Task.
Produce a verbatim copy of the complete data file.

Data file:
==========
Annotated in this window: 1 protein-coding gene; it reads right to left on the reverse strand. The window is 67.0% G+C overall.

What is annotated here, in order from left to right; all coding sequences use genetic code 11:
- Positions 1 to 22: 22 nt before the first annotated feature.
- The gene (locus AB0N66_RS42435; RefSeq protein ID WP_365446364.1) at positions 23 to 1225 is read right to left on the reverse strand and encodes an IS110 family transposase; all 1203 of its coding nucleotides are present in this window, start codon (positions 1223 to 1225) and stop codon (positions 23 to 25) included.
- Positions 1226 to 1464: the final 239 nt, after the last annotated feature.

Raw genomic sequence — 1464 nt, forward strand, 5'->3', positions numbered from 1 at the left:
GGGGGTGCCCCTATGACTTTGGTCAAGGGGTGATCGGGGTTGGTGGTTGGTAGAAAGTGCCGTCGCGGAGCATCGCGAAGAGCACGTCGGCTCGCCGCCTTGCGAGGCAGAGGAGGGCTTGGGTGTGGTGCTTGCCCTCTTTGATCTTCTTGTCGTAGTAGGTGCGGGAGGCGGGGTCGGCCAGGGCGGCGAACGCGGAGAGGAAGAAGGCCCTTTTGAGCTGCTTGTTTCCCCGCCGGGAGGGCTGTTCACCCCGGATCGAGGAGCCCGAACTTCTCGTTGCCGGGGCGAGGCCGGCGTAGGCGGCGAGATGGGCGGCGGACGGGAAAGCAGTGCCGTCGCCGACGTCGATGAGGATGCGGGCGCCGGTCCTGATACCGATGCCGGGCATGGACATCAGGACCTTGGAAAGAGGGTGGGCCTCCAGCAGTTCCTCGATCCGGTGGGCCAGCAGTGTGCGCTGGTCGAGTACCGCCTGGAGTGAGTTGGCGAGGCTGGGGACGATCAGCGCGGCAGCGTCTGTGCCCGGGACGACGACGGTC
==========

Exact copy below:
Annotated in this window: 1 protein-coding gene; it reads right to left on the reverse strand. The window is 67.0% G+C overall.

What is annotated here, in order from left to right; all coding sequences use genetic code 11:
- Positions 1 to 22: 22 nt before the first annotated feature.
- The gene (locus AB0N66_RS42435; RefSeq protein ID WP_365446364.1) at positions 23 to 1225 is read right to left on the reverse strand and encodes an IS110 family transposase; all 1203 of its coding nucleotides are present in this window, start codon (positions 1223 to 1225) and stop codon (positions 23 to 25) included.
- Positions 1226 to 1464: the final 239 nt, after the last annotated feature.

Raw genomic sequence — 1464 nt, forward strand, 5'->3', positions numbered from 1 at the left:
GGGGGTGCCCCTATGACTTTGGTCAAGGGGTGATCGGGGTTGGTGGTTGGTAGAAAGTGCCGTCGCGGAGCATCGCGAAGAGCACGTCGGCTCGCCGCCTTGCGAGGCAGAGGAGGGCTTGGGTGTGGTGCTTGCCCTCTTTGATCTTCTTGTCGTAGTAGGTGCGGGAGGCGGGGTCGGCCAGGGCGGCGAACGCGGAGAGGAAGAAGGCCCTTTTGAGCTGCTTGTTTCCCCGCCGGGAGGGCTGTTCACCCCGGATCGAGGAGCCCGAACTTCTCGTTGCCGGGGCGAGGCCGGCGTAGGCGGCGAGATGGGCGGCGGACGGGAAAGCAGTGCCGTCGCCGACGTCGATGAGGATGCGGGCGCCGGTCCTGATACCGATGCCGGGCATGGACATCAGGACCTTGGAAAGAGGGTGGGCCTCCAGCAGTTCCTCGATCCGGTGGGCCAGCAGTGTGCGCTGGTCGAGTACCGCCTGGAGTGAGTTGGCGAGGCTGGGGACGATCAGCGCGGCAGCGTCTGTGCCCGGGACGACGACGGTC